All data was collected in a research cooperation project called “Furchtlos” (fearless) by the Center of Excellence for Psychotraumatology of the University of Konstanz, the Bodensee-Institut für Psychotherapie, and the NGO “vivo international.” “Furchtlos” aims to establish mental health care for refugees between 14 and 22 years of age in the existing health care system. The aim is to improve educational prerequisites as well as social, vocational and societal integration by improving the mental health of young refugees in Baden-Württemberg. Refugees were screened; emotionally distressed refugees were comprehensively informed about their symptoms and they were offered psychotherapy within the project or referred to other institutions. Further, interpreters were trained in translating in the mental health context and served as peer counsellors to support the refugees with therapy, including tasks such as explaining differences of the German health care system, reminding the refugees of therapy appointments or accompanying them to therapy when necessary. Psychologists were trained in Narrative Exposition Therapy (NET) and in Forensic Offender Rehabilitation NET (FORNET), an adaption of NET for perpetrators with a low threshold for aggression (Schauer et al., 2011; Elbert et al., 2012). Furthermore, if needed, the supervisors of the psychologists were trained in NET and FORNET. The treating psychologists decided which treatment was most adequate for their patient, often including NET or FORNET. The overall aim of this proof-of-concept project is the implementation of a proven and established training curriculum for a treatment program specifically tailored to the challenges and needs of young refugees. It is sought to demonstrate a successful model of implementation across the German health care structures. By addressing the prospective therapists, their supervisors, the translators and peer counsellors it is sought to develop structures for stepwise assistance and treatment, including identification, screening, diagnosis, treatment and follow-up.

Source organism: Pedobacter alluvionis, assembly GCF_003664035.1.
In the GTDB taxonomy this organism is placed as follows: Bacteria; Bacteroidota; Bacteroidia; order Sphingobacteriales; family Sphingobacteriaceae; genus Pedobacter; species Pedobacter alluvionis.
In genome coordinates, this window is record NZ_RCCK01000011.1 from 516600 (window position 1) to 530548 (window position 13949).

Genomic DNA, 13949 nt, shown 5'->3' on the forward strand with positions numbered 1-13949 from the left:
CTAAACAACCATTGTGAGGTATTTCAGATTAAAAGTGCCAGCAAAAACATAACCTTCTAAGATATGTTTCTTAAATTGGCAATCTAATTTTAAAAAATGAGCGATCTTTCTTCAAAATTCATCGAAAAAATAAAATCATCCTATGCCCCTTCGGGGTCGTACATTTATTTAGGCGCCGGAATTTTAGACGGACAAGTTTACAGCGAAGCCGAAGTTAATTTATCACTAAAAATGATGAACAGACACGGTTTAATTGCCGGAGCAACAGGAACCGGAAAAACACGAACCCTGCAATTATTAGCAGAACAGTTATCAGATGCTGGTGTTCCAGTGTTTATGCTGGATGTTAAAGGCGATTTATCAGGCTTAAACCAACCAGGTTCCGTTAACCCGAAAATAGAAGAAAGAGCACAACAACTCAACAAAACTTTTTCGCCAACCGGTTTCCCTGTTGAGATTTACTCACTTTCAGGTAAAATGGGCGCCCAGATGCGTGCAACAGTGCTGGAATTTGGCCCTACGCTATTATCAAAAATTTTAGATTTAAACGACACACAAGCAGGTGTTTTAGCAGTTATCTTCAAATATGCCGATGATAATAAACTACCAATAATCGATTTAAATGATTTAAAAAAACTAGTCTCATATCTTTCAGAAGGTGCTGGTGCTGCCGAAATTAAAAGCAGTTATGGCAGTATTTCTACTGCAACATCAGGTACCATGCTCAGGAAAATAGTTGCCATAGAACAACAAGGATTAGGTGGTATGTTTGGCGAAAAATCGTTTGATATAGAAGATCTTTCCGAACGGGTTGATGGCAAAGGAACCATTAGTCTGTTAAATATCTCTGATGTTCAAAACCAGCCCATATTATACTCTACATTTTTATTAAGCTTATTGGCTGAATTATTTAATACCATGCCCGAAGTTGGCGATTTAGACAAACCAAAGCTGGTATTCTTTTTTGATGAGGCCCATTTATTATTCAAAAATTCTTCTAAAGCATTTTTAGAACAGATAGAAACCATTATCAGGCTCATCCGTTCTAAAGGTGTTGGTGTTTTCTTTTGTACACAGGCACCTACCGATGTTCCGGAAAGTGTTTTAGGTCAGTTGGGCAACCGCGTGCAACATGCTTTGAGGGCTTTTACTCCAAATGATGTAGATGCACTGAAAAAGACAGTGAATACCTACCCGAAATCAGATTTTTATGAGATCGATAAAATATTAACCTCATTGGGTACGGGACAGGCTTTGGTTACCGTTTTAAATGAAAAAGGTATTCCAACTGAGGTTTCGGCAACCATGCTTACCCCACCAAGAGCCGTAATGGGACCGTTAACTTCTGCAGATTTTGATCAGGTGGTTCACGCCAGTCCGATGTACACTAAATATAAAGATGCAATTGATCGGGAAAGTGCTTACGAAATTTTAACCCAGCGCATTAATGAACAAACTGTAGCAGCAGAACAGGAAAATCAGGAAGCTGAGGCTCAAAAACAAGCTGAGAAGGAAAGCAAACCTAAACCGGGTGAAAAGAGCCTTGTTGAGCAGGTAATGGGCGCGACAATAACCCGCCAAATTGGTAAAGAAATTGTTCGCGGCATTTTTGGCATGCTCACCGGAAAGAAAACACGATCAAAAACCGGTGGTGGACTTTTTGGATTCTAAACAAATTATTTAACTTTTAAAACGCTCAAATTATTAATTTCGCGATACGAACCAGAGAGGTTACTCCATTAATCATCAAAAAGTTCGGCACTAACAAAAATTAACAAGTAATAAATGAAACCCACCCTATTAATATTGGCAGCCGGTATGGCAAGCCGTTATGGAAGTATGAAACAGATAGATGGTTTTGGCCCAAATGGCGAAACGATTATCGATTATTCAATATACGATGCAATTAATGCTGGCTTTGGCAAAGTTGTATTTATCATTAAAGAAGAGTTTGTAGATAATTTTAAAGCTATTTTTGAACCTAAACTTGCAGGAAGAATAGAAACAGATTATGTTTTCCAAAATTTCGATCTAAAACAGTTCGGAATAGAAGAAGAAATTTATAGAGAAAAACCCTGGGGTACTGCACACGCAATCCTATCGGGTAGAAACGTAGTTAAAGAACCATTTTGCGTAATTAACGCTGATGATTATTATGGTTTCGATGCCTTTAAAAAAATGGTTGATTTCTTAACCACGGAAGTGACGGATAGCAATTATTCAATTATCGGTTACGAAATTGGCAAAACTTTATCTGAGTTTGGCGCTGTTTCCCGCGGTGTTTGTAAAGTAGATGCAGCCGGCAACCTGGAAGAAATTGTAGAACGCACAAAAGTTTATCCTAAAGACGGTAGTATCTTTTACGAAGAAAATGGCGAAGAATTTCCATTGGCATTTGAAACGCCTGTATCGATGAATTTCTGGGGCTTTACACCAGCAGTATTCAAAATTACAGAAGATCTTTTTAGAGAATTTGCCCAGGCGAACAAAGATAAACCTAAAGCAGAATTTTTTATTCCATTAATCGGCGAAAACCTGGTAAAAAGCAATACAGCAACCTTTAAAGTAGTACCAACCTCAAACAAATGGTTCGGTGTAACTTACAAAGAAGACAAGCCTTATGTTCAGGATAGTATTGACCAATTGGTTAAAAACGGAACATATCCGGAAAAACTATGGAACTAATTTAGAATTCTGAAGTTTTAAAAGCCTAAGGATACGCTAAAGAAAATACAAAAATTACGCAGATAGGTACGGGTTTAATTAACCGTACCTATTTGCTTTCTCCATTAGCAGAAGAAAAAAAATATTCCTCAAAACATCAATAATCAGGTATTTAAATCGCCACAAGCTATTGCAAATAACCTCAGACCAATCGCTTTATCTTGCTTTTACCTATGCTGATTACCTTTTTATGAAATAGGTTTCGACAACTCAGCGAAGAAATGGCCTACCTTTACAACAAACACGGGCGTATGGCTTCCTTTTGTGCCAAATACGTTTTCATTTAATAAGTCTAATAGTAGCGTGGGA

Keywords: refugees, physical abuse, childhood abuse, post-migration stressors, COVID-19 pandemic integration,, emotional distress, mental health
Citation: Potter F, Dohrmann K, Rockstroh B, Schauer M and Crombach A (2022) The impact of experiencing severe physical abuse in childhood on adolescent refugees’ emotional distress and integration during the COVID-19 pandemic. Front. Psychol. 13:1023252. doi: 10.3389/fpsyg.2022.1023252
Edited by:Elisa Pfeiffer, Ulm University Medical Center, Germany
Reviewed by:Giacomo Orsini, Ghent University, Belgium
Federica Cavazzoni, University of Milano-Bicocca, Italy
Sina Neldner, Bielefeld University, Germany
Copyright © 2022 Potter, Dohrmann, Rockstroh, Schauer and Crombach. This is an open-access article distributed under the terms of the Creative Commons Attribution License (CC BY). The use, distribution or reproduction in other forums is permitted, provided the original author(s) and the copyright owner(s) are credited and that the original publication in this journal is cited, in accordance with accepted academic practice. No use, distribution or reproduction is permitted which does not comply with these terms.
*Correspondence: Flurina Potter, email@example.com